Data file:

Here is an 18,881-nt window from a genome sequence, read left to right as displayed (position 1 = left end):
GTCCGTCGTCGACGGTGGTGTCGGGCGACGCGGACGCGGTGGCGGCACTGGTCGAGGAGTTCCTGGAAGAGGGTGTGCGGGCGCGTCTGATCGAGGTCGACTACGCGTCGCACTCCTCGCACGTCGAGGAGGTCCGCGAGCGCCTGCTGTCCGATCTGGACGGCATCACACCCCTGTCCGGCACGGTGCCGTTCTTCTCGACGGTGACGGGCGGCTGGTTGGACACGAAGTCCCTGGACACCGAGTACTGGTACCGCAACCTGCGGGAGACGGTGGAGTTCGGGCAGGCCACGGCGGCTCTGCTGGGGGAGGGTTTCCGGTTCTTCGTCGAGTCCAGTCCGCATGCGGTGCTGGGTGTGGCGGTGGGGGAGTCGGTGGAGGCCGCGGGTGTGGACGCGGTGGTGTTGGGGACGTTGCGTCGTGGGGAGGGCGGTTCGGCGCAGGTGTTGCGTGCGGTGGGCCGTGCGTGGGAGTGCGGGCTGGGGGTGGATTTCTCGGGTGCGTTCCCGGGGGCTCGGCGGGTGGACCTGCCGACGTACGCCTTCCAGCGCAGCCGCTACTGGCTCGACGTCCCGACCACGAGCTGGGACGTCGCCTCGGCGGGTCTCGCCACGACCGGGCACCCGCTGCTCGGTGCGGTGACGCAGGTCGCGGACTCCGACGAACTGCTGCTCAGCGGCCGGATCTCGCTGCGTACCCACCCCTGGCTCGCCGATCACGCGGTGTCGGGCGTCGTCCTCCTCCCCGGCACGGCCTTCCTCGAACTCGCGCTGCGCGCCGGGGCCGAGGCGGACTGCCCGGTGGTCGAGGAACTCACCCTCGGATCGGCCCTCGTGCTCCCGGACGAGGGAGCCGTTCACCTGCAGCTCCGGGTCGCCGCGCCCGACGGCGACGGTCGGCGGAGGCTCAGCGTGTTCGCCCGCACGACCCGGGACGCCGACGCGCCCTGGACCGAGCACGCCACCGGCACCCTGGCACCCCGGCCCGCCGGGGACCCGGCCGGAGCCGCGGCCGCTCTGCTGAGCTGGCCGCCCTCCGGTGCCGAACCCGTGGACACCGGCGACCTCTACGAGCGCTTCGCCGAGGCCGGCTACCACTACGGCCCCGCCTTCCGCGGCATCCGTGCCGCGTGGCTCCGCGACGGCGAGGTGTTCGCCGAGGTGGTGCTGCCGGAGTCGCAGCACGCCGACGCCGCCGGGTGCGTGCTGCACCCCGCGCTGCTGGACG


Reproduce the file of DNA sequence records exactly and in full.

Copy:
Here is an 18,881-nt window from a genome sequence, read left to right as displayed (position 1 = left end):
GTCCGTCGTCGACGGTGGTGTCGGGCGACGCGGACGCGGTGGCGGCACTGGTCGAGGAGTTCCTGGAAGAGGGTGTGCGGGCGCGTCTGATCGAGGTCGACTACGCGTCGCACTCCTCGCACGTCGAGGAGGTCCGCGAGCGCCTGCTGTCCGATCTGGACGGCATCACACCCCTGTCCGGCACGGTGCCGTTCTTCTCGACGGTGACGGGCGGCTGGTTGGACACGAAGTCCCTGGACACCGAGTACTGGTACCGCAACCTGCGGGAGACGGTGGAGTTCGGGCAGGCCACGGCGGCTCTGCTGGGGGAGGGTTTCCGGTTCTTCGTCGAGTCCAGTCCGCATGCGGTGCTGGGTGTGGCGGTGGGGGAGTCGGTGGAGGCCGCGGGTGTGGACGCGGTGGTGTTGGGGACGTTGCGTCGTGGGGAGGGCGGTTCGGCGCAGGTGTTGCGTGCGGTGGGCCGTGCGTGGGAGTGCGGGCTGGGGGTGGATTTCTCGGGTGCGTTCCCGGGGGCTCGGCGGGTGGACCTGCCGACGTACGCCTTCCAGCGCAGCCGCTACTGGCTCGACGTCCCGACCACGAGCTGGGACGTCGCCTCGGCGGGTCTCGCCACGACCGGGCACCCGCTGCTCGGTGCGGTGACGCAGGTCGCGGACTCCGACGAACTGCTGCTCAGCGGCCGGATCTCGCTGCGTACCCACCCCTGGCTCGCCGATCACGCGGTGTCGGGCGTCGTCCTCCTCCCCGGCACGGCCTTCCTCGAACTCGCGCTGCGCGCCGGGGCCGAGGCGGACTGCCCGGTGGTCGAGGAACTCACCCTCGGATCGGCCCTCGTGCTCCCGGACGAGGGAGCCGTTCACCTGCAGCTCCGGGTCGCCGCGCCCGACGGCGACGGTCGGCGGAGGCTCAGCGTGTTCGCCCGCACGACCCGGGACGCCGACGCGCCCTGGACCGAGCACGCCACCGGCACCCTGGCACCCCGGCCCGCCGGGGACCCGGCCGGAGCCGCGGCCGCTCTGCTGAGCTGGCCGCCCTCCGGTGCCGAACCCGTGGACACCGGCGACCTCTACGAGCGCTTCGCCGAGGCCGGCTACCACTACGGCCCCGCCTTCCGCGGCATCCGTGCCGCGTGGCTCCGCGACGGCGAGGTGTTCGCCGAGGTGGTGCTGCCGGAGTCGCAGCACGCCGACGCCGCCGGGTGCGTGCTGCACCCCGCGCTGCTGGACG